Marshall Plexi Squeal - Experts: Please help

sws1

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My 68 Super Bass (converted to superlead specs) squeals when the volume gets to about 7 or so.

Here is what I've done to debug, but i think I need some expert advice.

The amp squealed when there was NO MV.

Changed out PI tube. Still squeal.

I put in a MV (Rich-mod) and it still squealed, even when the master was close to 0. That tells me the problem is before the PI coupling caps, not in power stage.

It seems to be sensitive to the EQ settings. For example, if I turn up the treble or mids, the squeal comes sooner on the volume dial. That now tells me the problem is post-EQ.

I tried moving some of the wires around that are connected to the pots to see if that made a difference. While I was never able to get rid of the squeel, it was obvious that the position of the wires altered when the squeal came on. I'm not sure what this told me, but maybe it says that position of the wires is what is causing it. However, there was no manipulation of the wires that got the squeal to go away.

So, it seems the squeal might be one of the following things: arrangement of wires from EQ, the cabs / resistors that form the PI circuit, of the PI coupling caps.

HELP!!!
 

Swarty

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1,130
Try repositioning the input lead (between the jacks and the 1st preamp tube). If squeal persists, change 1st preamp tube. If squeal persists, replacing input lead with shielded lead grounded at one end. One of these will almost certainly kill the oscillation.

Oh, and does it do it on the dark channel as well?
 

Mark Kane

Gold Supporting Member
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3,746
If the amp doesn't have grid resistors(pin 5 of output tubes) put them in.
 

sws1

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10,784
Originally posted by Swarty
Try repositioning the input lead (between the jacks and the 1st preamp tube). If squeal persists, change 1st preamp tube. If squeal persists, replacing input lead with shielded lead grounded at one end. One of these will almost certainly kill the oscillation.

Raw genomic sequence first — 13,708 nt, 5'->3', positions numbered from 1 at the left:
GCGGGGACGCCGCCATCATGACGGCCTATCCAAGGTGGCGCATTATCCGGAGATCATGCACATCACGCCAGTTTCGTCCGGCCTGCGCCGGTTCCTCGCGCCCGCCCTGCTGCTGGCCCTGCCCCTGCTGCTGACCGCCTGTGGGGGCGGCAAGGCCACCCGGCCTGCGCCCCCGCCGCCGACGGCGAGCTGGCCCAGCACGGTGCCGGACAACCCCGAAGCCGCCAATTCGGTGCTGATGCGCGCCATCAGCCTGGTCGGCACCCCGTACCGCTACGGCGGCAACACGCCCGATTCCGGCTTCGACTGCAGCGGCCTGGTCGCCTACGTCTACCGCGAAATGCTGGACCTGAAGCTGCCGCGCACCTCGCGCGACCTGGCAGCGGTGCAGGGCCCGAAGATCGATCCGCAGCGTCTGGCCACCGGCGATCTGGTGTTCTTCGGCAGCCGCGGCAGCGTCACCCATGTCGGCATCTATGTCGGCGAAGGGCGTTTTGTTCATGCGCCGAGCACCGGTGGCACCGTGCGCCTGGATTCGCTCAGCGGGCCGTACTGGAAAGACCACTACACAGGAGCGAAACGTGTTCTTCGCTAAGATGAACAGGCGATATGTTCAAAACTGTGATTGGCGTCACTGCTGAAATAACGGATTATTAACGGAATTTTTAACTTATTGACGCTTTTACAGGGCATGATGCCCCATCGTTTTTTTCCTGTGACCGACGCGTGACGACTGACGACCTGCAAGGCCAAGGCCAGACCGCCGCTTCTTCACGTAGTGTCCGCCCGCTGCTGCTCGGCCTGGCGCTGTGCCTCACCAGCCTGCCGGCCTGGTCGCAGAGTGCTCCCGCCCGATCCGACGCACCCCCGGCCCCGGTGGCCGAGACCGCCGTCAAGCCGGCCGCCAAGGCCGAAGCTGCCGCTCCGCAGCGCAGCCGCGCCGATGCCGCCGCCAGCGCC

Oh, and does it do it on the dark channel as well?
It does do it on the dark channel too (I'm almost positive).
 

sws1

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10,784
Originally posted by Mark Kane
If the amp doesn't have grid resistors(pin 5 of output tubes) put them in.
It does have grid resistors. Plus, it even happens when the master is almost off, so the power tubes shouldn't be causing it. (It's still squeals at this point, just not as loud because master is down.)
 

sws1

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10,784
Originally posted by Swarty
Have you tried a different input preamp tube?
Yes - swapped them all except power tubes. But those wouldn't be the problem since it squeals with MV down low.
 

John Phillips

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13,040
Squeal is almost always preamp tubes (if it's tubes at all) anyway. Power tubes rumble or howl, but don't squeal.

Something to remember is that the Rich Mod MV (if it's what I think you mean) effectively removes the negative feedback loop from the circuit as it goes down, like all post-PI MVs.

But it seems more likely that the squeal is being generated internally in the preamp to me. The fact that it's sensitive to EQ settings does not mean it's post-EQ - just that part of the internal loop that's causing the trouble is. The main problem can still be before it. In fact, the source of the signal pickup must be at or before the volume controls since running them below 7 stops it.

I'd look for bad grounds, or wildly high-value plate resistors - something that could be causing either positive feedback or simply far too much gain. That is, if there isn't some old mod to do exactly that...

Has it had a cap job?
 

sws1

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10,784
Originally posted by John Phillips


Has it had a cap job?
It has had a cap job at some point as there are different brands of caps in there. The 4 filter caps grouped together are all yellow Dalys (one of which has a small pimple). The cap near the PT is an RS, and the cap near V1/V2 is a Chemicon.

I suspect all of them are old.

All of the caps inside, with the exception of those change to convert to lead specs are original mustards. There is also an addition cathode bypass cap on the 2nd half of V1 to the split circuit.
 

sws1

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10,784
Originally posted by TheAmpNerd
It Squeals,

When you pull v1
and crank everything (10)
does the amp still squeal?
VERY good question. I had not tried that. Will do that tomorrow.
 

sws1

Member
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10,784
OK - Here's an update.


I turned on the amp last night and didn't plug anything into the amp.

The bright channel squeals at 7 even with no input.

The dark channel does NOT sqeal. Even with an input going to it.

Playing with the presence knob alters the tone of the squeal. (Would be a cool special effect if that's what I was going for.)


So, it would appear that the squeal is being generated somewhere BEFORE the volume controls.

Possible options:
V1 tube
V1A cathode cap (It does have the original Superbass cathode cap/resistors. This might be higher than super lead specs)
V1A coupling cap
Input wire needs to be moved

What else?

(Thanks - I think I'm getting close)
 

WailinGuy

Member
Messages
1,275
Here are some suggestions:

- Double check lead dress. Make sure no wires carrying a signal from later stages in the preamp are placed near wires carrying a signal to an earlier gain stage.